It was a little weird hearing the background noise of the latest Fifa title, eerie almost. I quickly glanced behind me, thinking that the noise was coming from behind. The raucous cheering, however, was the noise of the crowd from FIFA 17, so realistic I almost wasn’t sure whether it was coming from the game or not.
Every year, sports games aim to be more and more realistic, and with every year FIFA inches closer to this reality. With this year’s improvements, it is hard to imagine how much further the game could go.
Take corner kicks and free kicks, for example. In previous FIFA titles, the camera would come back behind the player. From here, the player could aim whereabouts they wanted the ball to go, then hold down the cross button to control the power of the kick.
That is gone.
Instead, gamers can select a player to lock onto during a corner kick, crossing the ball directly to them. No longer do you have to guesstimate where the ball will go, frustratingly coming away from a corner because the game did not read your inputs correctly. The player will have more control than ever. And, although it took a little getting used to, the lack of cuts between gameplay segments ultimately heightened immersion.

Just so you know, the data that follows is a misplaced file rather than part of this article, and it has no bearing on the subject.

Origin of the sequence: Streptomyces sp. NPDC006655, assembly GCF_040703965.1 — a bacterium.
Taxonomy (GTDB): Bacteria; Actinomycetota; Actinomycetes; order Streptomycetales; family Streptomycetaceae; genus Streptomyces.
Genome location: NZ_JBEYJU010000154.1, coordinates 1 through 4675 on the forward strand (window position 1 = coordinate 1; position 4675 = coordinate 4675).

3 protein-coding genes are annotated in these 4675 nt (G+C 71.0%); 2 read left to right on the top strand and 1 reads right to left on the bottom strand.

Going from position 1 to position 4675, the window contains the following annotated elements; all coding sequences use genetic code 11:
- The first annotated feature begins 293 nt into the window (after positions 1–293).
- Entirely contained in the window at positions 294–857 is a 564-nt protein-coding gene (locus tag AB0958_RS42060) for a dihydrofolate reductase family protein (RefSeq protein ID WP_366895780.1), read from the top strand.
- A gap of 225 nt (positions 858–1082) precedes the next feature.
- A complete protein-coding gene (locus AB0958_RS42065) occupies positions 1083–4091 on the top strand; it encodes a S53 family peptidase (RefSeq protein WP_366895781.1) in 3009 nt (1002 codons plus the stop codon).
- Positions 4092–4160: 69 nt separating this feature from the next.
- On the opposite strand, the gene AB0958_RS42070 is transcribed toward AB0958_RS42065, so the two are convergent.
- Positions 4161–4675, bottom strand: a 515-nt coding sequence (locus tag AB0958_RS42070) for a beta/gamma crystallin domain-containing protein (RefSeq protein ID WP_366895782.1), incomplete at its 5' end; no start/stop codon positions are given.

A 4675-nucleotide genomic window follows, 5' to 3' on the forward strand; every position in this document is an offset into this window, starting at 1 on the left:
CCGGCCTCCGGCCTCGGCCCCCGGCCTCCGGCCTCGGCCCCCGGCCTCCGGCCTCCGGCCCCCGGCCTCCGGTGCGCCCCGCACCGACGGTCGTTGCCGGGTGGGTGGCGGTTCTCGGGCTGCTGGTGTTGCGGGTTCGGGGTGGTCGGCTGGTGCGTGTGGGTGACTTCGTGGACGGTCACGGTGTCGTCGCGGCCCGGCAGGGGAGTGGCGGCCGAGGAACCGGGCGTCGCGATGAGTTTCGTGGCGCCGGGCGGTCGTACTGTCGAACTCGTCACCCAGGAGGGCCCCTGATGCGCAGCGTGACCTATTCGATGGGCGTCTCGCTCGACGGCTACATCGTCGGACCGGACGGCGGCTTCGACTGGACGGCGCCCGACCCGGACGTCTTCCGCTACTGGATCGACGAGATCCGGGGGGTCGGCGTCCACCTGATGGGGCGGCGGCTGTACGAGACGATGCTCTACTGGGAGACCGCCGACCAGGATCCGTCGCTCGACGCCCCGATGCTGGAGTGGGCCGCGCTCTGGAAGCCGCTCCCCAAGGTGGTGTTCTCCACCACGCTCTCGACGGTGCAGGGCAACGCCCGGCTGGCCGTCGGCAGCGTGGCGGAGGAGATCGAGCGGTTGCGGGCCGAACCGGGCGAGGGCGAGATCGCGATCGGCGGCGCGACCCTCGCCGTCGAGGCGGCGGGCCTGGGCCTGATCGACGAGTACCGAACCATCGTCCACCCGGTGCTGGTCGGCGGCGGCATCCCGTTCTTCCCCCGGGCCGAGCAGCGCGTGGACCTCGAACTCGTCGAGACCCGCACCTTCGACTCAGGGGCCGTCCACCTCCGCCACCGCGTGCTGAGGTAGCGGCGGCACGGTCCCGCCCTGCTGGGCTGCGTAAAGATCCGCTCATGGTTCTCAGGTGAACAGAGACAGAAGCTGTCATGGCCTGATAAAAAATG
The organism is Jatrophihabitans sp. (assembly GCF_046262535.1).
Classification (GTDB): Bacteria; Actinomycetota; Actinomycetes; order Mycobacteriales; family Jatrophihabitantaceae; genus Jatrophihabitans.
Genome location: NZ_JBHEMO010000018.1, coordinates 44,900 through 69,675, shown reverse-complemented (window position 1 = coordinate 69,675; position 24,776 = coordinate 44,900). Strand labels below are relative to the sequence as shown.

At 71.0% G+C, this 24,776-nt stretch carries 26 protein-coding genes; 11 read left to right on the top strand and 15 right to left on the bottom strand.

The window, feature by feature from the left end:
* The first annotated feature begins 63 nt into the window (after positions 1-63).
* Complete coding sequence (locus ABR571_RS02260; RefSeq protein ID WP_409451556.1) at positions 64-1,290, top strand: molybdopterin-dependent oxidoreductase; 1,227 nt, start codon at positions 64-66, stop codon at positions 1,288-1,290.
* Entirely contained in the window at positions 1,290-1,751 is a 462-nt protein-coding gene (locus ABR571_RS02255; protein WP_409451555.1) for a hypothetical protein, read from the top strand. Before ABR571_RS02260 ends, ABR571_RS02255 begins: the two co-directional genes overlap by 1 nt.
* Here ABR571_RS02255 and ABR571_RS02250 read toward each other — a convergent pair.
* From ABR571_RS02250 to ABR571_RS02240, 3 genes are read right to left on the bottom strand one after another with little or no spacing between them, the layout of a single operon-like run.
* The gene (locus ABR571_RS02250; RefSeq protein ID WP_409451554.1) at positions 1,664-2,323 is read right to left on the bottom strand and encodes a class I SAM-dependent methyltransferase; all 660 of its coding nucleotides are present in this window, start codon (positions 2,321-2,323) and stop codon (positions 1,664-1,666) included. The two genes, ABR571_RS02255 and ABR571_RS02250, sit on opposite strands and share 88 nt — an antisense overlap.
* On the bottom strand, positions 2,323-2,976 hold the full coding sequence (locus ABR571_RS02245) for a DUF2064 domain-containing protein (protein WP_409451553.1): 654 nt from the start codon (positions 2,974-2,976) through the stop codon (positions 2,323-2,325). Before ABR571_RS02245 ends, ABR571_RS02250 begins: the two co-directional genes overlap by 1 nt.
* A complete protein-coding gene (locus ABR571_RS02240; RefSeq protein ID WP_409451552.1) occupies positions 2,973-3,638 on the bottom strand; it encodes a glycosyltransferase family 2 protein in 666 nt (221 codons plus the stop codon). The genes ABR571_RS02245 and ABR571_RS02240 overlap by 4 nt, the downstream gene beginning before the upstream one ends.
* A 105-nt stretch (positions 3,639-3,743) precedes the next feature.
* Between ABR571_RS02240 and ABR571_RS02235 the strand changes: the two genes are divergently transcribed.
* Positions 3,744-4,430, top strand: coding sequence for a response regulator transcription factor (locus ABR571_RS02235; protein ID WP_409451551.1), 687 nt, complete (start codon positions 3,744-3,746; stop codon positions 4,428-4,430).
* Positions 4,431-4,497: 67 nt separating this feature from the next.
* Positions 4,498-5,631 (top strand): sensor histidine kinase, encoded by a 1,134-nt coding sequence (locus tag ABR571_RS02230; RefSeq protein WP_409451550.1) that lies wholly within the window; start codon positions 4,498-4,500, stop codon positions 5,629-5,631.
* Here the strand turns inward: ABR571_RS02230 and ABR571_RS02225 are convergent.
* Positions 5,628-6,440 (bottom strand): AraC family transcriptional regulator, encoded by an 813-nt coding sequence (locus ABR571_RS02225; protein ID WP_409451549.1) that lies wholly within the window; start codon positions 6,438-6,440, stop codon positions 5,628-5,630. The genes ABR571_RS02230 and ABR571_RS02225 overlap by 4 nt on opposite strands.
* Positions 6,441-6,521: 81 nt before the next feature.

In the end, FIFA is FIFA, and many years it is hard to tell the difference between the annual editions. This year, however, there was a notable uptick in immersion. More notably, however, EA added a true singleplayer story mode titled “The Journey” to set this year’s game apart.
The story mode is not just fluff either, there are cut scenes that show off the career of an ambitious young player working up to make it big in the Premier League. When the game starts off, the player is just a sub for Manchester United, getting 20 minutes of play time for the entire soccer game. Presumably, “The Journey” will allow players to work their way up to become a superstar.
Will it be good? Unfortunately, I did not get enough playtime to make a holistic judgement. However, the fact that the developers have implemented features like a dialogue tree, similar to Mass Effect, shows that the developers are taking this mode seriously.
It is difficult to truly judge the mechanics FIFA game off of just a match or two, but I appreciated all the subtle changes the developers added in order to strengthen players’ choice in the game. With a single-player mode that looks like more than just an afterthought, it seems far more certain that this year’s upgrade to FIFA will be a necessity to purchase.